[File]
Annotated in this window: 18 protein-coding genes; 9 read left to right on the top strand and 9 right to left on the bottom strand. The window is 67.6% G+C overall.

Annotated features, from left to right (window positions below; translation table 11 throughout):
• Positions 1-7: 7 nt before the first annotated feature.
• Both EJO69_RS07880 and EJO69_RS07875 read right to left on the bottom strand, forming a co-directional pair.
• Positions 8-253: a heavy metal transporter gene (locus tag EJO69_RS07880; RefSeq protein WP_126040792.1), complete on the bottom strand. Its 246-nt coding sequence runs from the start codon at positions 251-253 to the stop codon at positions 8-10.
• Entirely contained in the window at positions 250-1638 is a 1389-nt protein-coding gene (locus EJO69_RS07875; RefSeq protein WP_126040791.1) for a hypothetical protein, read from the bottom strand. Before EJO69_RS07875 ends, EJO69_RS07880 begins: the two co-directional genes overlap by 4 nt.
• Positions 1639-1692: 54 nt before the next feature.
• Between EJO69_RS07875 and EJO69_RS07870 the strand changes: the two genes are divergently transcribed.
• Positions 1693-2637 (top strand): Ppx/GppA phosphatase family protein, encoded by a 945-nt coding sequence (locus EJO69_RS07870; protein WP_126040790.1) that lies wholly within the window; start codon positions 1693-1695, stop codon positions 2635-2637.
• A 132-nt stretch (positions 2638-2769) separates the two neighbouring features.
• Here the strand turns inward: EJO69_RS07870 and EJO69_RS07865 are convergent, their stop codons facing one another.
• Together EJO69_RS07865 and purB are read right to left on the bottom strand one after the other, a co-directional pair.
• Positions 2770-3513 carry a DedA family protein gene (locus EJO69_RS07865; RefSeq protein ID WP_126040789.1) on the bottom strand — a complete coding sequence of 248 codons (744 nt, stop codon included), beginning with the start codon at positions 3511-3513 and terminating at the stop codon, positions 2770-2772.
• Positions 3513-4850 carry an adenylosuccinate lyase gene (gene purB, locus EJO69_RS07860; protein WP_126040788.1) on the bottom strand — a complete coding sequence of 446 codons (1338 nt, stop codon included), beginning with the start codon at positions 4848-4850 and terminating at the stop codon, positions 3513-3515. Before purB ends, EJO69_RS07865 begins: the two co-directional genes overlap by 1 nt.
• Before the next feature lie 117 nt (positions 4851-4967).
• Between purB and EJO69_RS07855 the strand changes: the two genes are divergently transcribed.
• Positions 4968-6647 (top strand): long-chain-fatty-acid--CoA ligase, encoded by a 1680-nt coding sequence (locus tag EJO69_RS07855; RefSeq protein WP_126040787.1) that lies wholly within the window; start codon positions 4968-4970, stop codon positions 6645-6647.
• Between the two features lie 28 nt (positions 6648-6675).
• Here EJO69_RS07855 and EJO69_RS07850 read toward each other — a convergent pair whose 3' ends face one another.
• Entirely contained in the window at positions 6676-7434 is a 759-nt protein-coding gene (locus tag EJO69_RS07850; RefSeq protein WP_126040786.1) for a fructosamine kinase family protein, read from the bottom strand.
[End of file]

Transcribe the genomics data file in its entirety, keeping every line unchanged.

Annotated in this window: 18 protein-coding genes; 9 read left to right on the top strand and 9 right to left on the bottom strand. The window is 67.6% G+C overall.

Annotated features, from left to right (window positions below; translation table 11 throughout):
• Positions 1-7: 7 nt before the first annotated feature.
• Both EJO69_RS07880 and EJO69_RS07875 read right to left on the bottom strand, forming a co-directional pair.
• Positions 8-253: a heavy metal transporter gene (locus tag EJO69_RS07880; RefSeq protein WP_126040792.1), complete on the bottom strand. Its 246-nt coding sequence runs from the start codon at positions 251-253 to the stop codon at positions 8-10.
• Entirely contained in the window at positions 250-1638 is a 1389-nt protein-coding gene (locus EJO69_RS07875; RefSeq protein WP_126040791.1) for a hypothetical protein, read from the bottom strand. Before EJO69_RS07875 ends, EJO69_RS07880 begins: the two co-directional genes overlap by 4 nt.
• Positions 1639-1692: 54 nt before the next feature.
• Between EJO69_RS07875 and EJO69_RS07870 the strand changes: the two genes are divergently transcribed.
• Positions 1693-2637 (top strand): Ppx/GppA phosphatase family protein, encoded by a 945-nt coding sequence (locus EJO69_RS07870; protein WP_126040790.1) that lies wholly within the window; start codon positions 1693-1695, stop codon positions 2635-2637.
• A 132-nt stretch (positions 2638-2769) separates the two neighbouring features.
• Here the strand turns inward: EJO69_RS07870 and EJO69_RS07865 are convergent, their stop codons facing one another.
• Together EJO69_RS07865 and purB are read right to left on the bottom strand one after the other, a co-directional pair.
• Positions 2770-3513 carry a DedA family protein gene (locus EJO69_RS07865; RefSeq protein ID WP_126040789.1) on the bottom strand — a complete coding sequence of 248 codons (744 nt, stop codon included), beginning with the start codon at positions 3511-3513 and terminating at the stop codon, positions 2770-2772.
• Positions 3513-4850 carry an adenylosuccinate lyase gene (gene purB, locus EJO69_RS07860; protein WP_126040788.1) on the bottom strand — a complete coding sequence of 446 codons (1338 nt, stop codon included), beginning with the start codon at positions 4848-4850 and terminating at the stop codon, positions 3513-3515. Before purB ends, EJO69_RS07865 begins: the two co-directional genes overlap by 1 nt.
• Before the next feature lie 117 nt (positions 4851-4967).
• Between purB and EJO69_RS07855 the strand changes: the two genes are divergently transcribed.
• Positions 4968-6647 (top strand): long-chain-fatty-acid--CoA ligase, encoded by a 1680-nt coding sequence (locus tag EJO69_RS07855; RefSeq protein WP_126040787.1) that lies wholly within the window; start codon positions 4968-4970, stop codon positions 6645-6647.
• Between the two features lie 28 nt (positions 6648-6675).
• Here EJO69_RS07855 and EJO69_RS07850 read toward each other — a convergent pair whose 3' ends face one another.
• Entirely contained in the window at positions 6676-7434 is a 759-nt protein-coding gene (locus tag EJO69_RS07850; RefSeq protein WP_126040786.1) for a fructosamine kinase family protein, read from the bottom strand.